immigration

(redirected from Immigrant language)
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immigration

the movement of organisms into a specific area. Compare EMIGRATION.
References in periodicals archive ?
The exact requirements of Taiwan's new immigrant language teacher labor force will be fully understood after surveys are carried out next year.
A case in which a minority and immigrant language seems to enjoy positive attitudes can be seen in Jansen's (2013) study investigating Haitian immigration to the bateyes of the Dominican Republic.
Immigrant Language Proficiency, Earnings, and Language Policies.
Chapter two explores how initial language tolerance at the birth of the American nation was soon supplanted with suspicion of immigrant languages. US society on the verge of World War I conflated speaking English with loyalty.
These studies have played an invaluable role in placing the issue of immigrant language barriers at the center of research and policy debates on welfare-to-work issues.
This study of immigrant language skills used data from the Longitudinal Survey of Immigrants to Australia, which followed a cohort of settler arrivals for the first 3.5 years of their residence in Australia, surveying them at three points in time.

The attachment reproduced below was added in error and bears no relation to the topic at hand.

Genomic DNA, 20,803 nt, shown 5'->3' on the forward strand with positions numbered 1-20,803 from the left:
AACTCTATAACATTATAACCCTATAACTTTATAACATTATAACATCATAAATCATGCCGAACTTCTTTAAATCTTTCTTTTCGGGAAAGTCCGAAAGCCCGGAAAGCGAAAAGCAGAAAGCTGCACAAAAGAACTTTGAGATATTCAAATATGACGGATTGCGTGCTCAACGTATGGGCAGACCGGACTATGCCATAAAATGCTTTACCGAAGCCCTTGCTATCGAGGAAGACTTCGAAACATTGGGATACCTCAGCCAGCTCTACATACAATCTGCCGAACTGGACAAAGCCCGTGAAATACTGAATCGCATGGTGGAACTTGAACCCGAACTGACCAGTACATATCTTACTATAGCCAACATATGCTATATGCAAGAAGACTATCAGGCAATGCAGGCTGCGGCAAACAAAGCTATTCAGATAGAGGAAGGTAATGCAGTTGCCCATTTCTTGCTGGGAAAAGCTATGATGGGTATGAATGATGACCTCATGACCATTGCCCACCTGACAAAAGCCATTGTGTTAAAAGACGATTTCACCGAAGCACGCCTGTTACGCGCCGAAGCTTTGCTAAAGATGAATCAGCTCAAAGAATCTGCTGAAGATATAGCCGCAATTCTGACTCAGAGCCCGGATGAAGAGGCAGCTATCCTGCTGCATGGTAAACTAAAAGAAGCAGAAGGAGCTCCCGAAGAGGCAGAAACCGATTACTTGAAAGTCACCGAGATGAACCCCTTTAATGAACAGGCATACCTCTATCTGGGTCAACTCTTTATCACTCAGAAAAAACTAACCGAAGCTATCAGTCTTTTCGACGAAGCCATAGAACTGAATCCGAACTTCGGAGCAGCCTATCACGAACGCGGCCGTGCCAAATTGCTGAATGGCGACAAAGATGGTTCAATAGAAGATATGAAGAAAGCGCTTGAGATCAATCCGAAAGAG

Follow-up interviews were held with 19 of these companies, selected on the basis of demonstrating innovative ways of using immigrant language resources, to obtain best practice data.
Yiddish has shifted from a Jewish immigrant language to a Jewish heritage and ethnic language within the rubric of Canadian multiculturalism.
Gendered identities and immigrant language learning.
It describes language demography, discusses school enrollment trends among minority and immigrant language speakers, and notes the official status of languages in the United States, explaining that even though there is not an official, national, or constitutional U.S.
For students and researchers interested in promoting educational equity and achievement for immigrant language minority students.
Notwithstanding the merits of the conventional method of studying the ethnic economy, this paper offers an alternative view of the ethnic enclave as a specialized consumer market in which ethnic or immigrant consumers patronize a lingustically-specific market in which products and services are advertised in an immigrant language, and transactions take place in concentrated ethnic business locations where an immigrant language is typically used in transactions, or in nonimmigrant owned firms which offer services in an immigrant language.

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